Used by engineers, scientists and others who work with numbers and algorithms, Matlab is a programming language and computing environment.
If you’re new to Matlab, you might be wondering how it got its distinctive name, which is sometimes written in all caps.
If you guessed that there is a (tenuous) link between the workaday tool Matlab – full name Matrix Laboratory – and a certain sci-fi film trilogy, you’re correct. Both Matlab and the Matrix series of films were inspired by matrix theory, which, of course, is a mathematical theory that basically says we are all trapped in a simulation. Sound familiar? You’ve seen the movies…
You can check out a film news website for the rest of the lowdown on The Matrix and its matrix theory links, but our task for today is to delve into Matlab and provide a bit of context for those unfamiliar with it.
These days, MathWorks, the company behind Matlab, is global. Its Irish presence is in Galway, where it hired for numerous jobs in 2018. MathWorks’ Irish managing director, Richard Haxby, spoke to SiliconRepublic.com about his life as a tech leader back in March 2022. As well as Galway, he worked with MathWorks in the UK, Italy and Australia.
Matlab for students
Matlab was designed in the 1970s and 1980s by Cleve Moler, who taught at the Department of Computer Science at the University of New Mexico. He wanted to streamline processes for people in his industry, particularly his students.
If you look on MathWorks’ website, you’ll see there is a ‘For Students’ section, which carries certain package deals for students and educators. One of these deals includes Simulink, MathWorks’ other flagship product.
There is also a wealth of information and teaching resources for academics, with tutorials on how to get started using Matlab for educational purposes, as well as tips for engaging students and research insights.
For complete beginners
For complete beginners, MathWorks’ website is a very good starting point. It has a Getting Started section for newbies where you can find free courses, documentation and information on how to purchase licensing plans and download Matlab.
Of course, if you have no idea what you’re doing with Matlab, it can be a good idea to do a short course on it. That way you can get some context on its uses by watching someone else go through its features. When you return to MathWorks’ website having completed the course, you will more than likely be able to get more out of the documentation section.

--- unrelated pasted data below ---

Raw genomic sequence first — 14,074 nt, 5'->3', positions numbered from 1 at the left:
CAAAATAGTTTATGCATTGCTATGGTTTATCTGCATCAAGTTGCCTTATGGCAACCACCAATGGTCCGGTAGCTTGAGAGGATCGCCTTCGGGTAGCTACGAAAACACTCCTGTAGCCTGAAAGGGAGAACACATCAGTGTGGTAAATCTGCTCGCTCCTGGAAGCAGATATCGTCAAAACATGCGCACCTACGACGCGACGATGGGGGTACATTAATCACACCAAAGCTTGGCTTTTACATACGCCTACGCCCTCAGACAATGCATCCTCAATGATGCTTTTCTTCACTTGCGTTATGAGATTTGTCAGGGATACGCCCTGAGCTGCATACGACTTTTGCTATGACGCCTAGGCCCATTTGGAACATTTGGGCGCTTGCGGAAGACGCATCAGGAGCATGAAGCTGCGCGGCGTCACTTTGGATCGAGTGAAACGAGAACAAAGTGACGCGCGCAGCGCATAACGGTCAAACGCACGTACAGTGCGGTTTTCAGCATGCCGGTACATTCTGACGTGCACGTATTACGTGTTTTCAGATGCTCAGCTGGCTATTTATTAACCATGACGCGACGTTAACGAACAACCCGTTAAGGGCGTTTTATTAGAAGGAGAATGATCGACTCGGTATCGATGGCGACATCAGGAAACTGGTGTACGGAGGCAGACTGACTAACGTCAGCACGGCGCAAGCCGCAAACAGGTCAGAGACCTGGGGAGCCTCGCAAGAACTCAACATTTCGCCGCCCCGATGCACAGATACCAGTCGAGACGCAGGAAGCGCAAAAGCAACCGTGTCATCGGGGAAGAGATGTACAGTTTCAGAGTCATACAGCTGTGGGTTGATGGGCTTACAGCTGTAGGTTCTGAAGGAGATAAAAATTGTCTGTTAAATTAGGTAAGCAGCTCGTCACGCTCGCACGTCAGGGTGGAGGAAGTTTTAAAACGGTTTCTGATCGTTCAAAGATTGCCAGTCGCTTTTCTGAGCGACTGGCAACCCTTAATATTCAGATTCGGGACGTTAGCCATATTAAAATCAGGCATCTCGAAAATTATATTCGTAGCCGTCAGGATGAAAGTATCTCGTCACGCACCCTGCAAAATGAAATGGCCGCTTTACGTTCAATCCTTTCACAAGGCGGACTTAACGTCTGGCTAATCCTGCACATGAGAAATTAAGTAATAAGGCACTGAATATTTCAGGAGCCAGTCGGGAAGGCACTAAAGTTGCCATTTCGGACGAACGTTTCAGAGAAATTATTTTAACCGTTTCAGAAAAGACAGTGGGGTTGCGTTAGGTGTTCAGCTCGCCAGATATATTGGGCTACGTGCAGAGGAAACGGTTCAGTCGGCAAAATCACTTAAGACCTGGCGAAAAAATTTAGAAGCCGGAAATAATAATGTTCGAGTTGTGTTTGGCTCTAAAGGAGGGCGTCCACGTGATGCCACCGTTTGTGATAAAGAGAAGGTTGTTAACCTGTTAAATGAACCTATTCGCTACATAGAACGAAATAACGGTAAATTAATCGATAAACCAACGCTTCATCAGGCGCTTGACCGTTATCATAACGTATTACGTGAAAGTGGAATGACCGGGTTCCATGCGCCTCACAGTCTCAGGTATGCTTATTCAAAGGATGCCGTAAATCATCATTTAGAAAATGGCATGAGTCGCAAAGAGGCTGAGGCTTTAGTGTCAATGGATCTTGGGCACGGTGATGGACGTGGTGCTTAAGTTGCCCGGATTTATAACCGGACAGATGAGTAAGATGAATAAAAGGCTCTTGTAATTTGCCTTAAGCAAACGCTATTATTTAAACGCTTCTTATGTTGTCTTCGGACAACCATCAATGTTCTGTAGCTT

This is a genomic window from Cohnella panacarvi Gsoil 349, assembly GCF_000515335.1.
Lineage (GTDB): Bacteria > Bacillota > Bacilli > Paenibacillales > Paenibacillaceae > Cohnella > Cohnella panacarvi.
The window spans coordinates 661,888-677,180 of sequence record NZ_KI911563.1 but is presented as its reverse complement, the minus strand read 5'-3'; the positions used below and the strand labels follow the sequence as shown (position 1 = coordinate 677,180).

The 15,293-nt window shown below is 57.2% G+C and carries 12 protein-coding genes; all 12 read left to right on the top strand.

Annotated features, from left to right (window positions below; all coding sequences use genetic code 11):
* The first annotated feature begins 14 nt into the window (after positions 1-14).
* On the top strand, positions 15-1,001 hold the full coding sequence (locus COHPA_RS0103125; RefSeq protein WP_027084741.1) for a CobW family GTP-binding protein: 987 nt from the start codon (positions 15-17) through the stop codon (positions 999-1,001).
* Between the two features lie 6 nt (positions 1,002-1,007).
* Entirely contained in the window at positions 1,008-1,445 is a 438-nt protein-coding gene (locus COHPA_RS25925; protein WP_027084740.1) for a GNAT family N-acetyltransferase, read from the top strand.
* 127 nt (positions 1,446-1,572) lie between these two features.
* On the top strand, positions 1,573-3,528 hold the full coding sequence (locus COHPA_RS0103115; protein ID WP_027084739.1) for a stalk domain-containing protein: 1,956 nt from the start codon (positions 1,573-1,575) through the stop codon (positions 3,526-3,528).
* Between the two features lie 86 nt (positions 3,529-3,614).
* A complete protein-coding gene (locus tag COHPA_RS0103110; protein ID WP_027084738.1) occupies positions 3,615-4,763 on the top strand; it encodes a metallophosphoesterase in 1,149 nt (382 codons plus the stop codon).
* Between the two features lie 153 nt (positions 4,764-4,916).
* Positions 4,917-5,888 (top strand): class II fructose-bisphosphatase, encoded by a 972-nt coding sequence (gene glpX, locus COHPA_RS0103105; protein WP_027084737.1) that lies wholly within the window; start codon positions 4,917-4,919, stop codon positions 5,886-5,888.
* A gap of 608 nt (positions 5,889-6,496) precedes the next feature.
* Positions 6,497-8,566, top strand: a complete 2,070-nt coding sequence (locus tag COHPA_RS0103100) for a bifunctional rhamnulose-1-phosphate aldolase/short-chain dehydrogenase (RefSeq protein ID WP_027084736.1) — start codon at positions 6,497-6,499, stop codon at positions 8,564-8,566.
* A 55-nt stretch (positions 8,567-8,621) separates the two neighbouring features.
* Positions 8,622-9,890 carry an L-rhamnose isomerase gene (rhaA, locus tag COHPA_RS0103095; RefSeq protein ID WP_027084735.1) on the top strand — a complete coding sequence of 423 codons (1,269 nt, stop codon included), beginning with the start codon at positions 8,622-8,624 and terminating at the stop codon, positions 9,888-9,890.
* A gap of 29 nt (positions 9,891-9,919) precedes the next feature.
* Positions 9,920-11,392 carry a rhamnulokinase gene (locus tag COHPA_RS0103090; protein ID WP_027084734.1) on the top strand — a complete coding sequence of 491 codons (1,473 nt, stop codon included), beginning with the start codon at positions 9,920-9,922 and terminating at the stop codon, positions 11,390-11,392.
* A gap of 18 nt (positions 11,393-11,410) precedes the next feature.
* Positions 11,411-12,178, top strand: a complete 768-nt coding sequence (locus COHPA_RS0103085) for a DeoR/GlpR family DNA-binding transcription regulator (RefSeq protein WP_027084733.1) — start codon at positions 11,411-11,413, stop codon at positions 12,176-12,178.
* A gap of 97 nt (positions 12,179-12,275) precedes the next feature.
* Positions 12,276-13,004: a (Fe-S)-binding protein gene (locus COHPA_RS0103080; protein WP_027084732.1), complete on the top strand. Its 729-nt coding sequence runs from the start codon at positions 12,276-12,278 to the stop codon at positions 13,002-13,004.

Luckily, there are plenty of different online, short courses out there on Matlab. Coursera has an Introduction to Programming with Matlab course on its site that takes you through the basics in around 35 hours.
Simplilearn has an excellent breakdown of Matlab and its uses, advantages and disadvantages, which we would recommend reading possibly before you attempt to do a course. It explains Matlab very nicely and includes step-by-step instructions on how to set it up on your device.
Matlab features overview
Now that we have looked at resources for different types of Matlab users, let’s take a look in more detail at what Matlab actually does. As you might have gathered from the introduction, it’s for working with numbers and data.
Think linear algebra, data analysis, algorithm development and numerical matrix computation. If you go the Solutions section of MathWorks’ website, you’ll find examples of industries that use Matlab; they are quite diverse, ranging from software to biotech, energy production and even transport. Of course, all these industries rely on data and tech to help them optimise so Matlab’s workflow streamlining features are useful for everything from testing new tech to designing new algorithms.
In terms of pricing plans, your best bet is to keep scrolling down to the bottom of the webpage to the ‘Try or Buy’ section. There you’ll find out about the best licensing plan for you, whether you’re a student, professional or academic. An individual Matlab licence costs around €900 per year, but you can request a free 30-day trial via the sales teams. Another option is to get a perpetual licence, which is €2,250 for an individual.
Prices are much lower for students and academics; the former can get an individual perpetual license for €69, which comes with Simulink and other MathWorks’ products in a suite.
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